Helping the World One Share at a Time

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In light of a mission trip that I’m taking to Kansas, Oklahoma with my youth group next week, I’ve decided to write about something a little more personal to me. You see, I’ve been going on mission trips since I was in 8th grade. This will be my 4th. And every year, we’ve gone and we’ve come home and never really spoken to those people that we helped again. Sometimes we receive letters of appreciation, sometimes not. And that’s okay. But, sometimes I really wish that people could see the people that we help because not everyone realizes that there are people in need right here in the United States, right here in Southern Illinois even. You don’t have to go overseas to do a mission trip. You can do a mission trip in your hometown. But, that’s not what I’m really writing about today.

Social media is the key to communication. It’s the key to helping others, to getting to know one another, finding jobs, finding significant others, ect. It is the future of communication and you need it regardless if you want it or not. Do any of you remember when the earthquake hit Nepal? Were any of you annoyed by the requests to donate to helping them rebuild their lives? I was one of them until I really thought about what they were doing. They were reaching every corner of the world to try and gain support for one small nation. If one person from every Facebook profile account had donated $1, can you imagine how much relief we could’ve brought to Nepal? And even those of us who couldn’t donate, we were made aware of a disaster that happened half-way across the world. According to Time, Facebook raised over $10 million for Nepal in 2 days. That’s crazy. Through social media, we were able to help a country without even leaving our own.

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People don’t realize what a big impact social media has made on us. 50 years ago, we probably wouldn’t have heard about the earthquake at all, especially not in the time that Facebook told us all and asked us to donate. Social media is more than just a tool to connect with friends and family. It can be used to help nations and to help people. What else could be better?

On top of the amount of people helped by Facebook’s contribution, people are just made aware. Like I said above, we knew about it. And even if we couldn’t personally help it, we could pray for it. And sometimes that’s enough.

For those of you who live in Southern Illinois, I’m sure you all remember May 8th, 2008. Who doesn’t? And for those of you who don’t live here, I wouldn’t be surprised to hear that you have heard of the inland hurricane, dubbed a derecho, that swept through Southern Illinois. I remember that day more clearly than almost any other day in my entire life. I remember being pushed against a wall in a school basement that was leaking, and I remember going home to find a tree on the roof of my garage. But what I remember even more is my mother receiving a phone call from my family in California saying that they heard about a storm in Southern Illinois on the news and on the internet and they wanted to make sure that we were okay.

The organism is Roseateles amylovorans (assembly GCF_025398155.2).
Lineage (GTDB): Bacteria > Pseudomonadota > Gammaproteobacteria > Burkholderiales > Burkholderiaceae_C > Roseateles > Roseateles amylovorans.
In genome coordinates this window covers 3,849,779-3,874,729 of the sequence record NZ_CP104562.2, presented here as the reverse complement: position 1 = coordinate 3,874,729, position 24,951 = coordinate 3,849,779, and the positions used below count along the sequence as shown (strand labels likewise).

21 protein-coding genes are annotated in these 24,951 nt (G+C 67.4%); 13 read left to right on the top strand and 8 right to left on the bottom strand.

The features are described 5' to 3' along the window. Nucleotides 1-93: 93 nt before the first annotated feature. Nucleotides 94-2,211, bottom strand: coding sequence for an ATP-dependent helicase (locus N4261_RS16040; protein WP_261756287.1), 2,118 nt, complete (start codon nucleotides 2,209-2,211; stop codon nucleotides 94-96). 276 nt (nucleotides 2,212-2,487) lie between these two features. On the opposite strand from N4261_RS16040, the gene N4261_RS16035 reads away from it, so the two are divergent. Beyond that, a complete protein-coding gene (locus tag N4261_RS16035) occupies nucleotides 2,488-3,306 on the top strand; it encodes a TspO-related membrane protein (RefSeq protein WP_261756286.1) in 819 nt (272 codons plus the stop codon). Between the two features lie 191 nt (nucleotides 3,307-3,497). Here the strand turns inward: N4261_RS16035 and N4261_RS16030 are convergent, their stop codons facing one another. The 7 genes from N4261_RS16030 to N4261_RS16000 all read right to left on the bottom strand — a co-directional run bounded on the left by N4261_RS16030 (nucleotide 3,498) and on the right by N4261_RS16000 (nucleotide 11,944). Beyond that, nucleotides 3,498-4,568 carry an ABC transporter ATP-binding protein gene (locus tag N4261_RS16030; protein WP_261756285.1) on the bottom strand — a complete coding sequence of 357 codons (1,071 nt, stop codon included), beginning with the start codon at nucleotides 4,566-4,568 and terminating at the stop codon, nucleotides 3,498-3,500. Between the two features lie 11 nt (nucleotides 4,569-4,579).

THAT is the power of social media. People can learn about disasters about as quickly as they happen and they can help. Through the power of the internet, they can donate food, money, supplies, and almost everything imaginable.I You can’t beat the feeling you get inside of you when you learn that you just helped someone in need, someone worse off than you. And that makes everything better.

You need social media. You need it for your business, you need it to brand yourself, and you need it for the potential to help others. No slacking, guys. Download that Facebook and Twitter app onto your smartphone, keep an eye out for ways to help others, and #TurnTheLightBulbOn.

By: Harley Crawshaw | @harley_crawshaw

About Harley Crawshaw

Harley Crawshaw is an Assistant Digital Marketing Specialist at Harness Digital Marketing. She recently graduated from Herrin High School and plans to pursue a degree in Journalism at the University of Missouri in the fall. She's a native "Southern Illinoisan," and an avid reader and writer. You can usually find her curled up with a book, or binge-watching something on Netflix.

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